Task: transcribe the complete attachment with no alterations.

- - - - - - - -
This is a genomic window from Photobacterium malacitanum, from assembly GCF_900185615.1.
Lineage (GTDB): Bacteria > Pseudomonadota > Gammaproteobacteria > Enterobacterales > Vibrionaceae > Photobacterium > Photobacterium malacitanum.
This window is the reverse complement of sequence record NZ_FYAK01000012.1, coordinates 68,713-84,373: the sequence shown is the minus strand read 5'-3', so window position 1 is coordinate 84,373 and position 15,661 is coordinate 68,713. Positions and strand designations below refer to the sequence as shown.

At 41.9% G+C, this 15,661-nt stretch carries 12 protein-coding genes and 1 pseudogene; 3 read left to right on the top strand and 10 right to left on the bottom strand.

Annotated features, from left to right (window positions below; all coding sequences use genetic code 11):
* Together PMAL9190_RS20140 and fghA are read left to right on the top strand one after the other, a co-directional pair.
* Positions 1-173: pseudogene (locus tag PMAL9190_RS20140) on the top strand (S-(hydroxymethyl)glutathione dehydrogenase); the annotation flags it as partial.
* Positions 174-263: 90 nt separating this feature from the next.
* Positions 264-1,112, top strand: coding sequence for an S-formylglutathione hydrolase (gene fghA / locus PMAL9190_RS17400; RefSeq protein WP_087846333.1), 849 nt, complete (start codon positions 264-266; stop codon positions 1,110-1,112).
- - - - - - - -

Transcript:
This is a genomic window from Photobacterium malacitanum, from assembly GCF_900185615.1.
Lineage (GTDB): Bacteria > Pseudomonadota > Gammaproteobacteria > Enterobacterales > Vibrionaceae > Photobacterium > Photobacterium malacitanum.
This window is the reverse complement of sequence record NZ_FYAK01000012.1, coordinates 68,713-84,373: the sequence shown is the minus strand read 5'-3', so window position 1 is coordinate 84,373 and position 15,661 is coordinate 68,713. Positions and strand designations below refer to the sequence as shown.

At 41.9% G+C, this 15,661-nt stretch carries 12 protein-coding genes and 1 pseudogene; 3 read left to right on the top strand and 10 right to left on the bottom strand.

Annotated features, from left to right (window positions below; all coding sequences use genetic code 11):
* Together PMAL9190_RS20140 and fghA are read left to right on the top strand one after the other, a co-directional pair.
* Positions 1-173: pseudogene (locus tag PMAL9190_RS20140) on the top strand (S-(hydroxymethyl)glutathione dehydrogenase); the annotation flags it as partial.
* Positions 174-263: 90 nt separating this feature from the next.
* Positions 264-1,112, top strand: coding sequence for an S-formylglutathione hydrolase (gene fghA / locus PMAL9190_RS17400; RefSeq protein WP_087846333.1), 849 nt, complete (start codon positions 264-266; stop codon positions 1,110-1,112).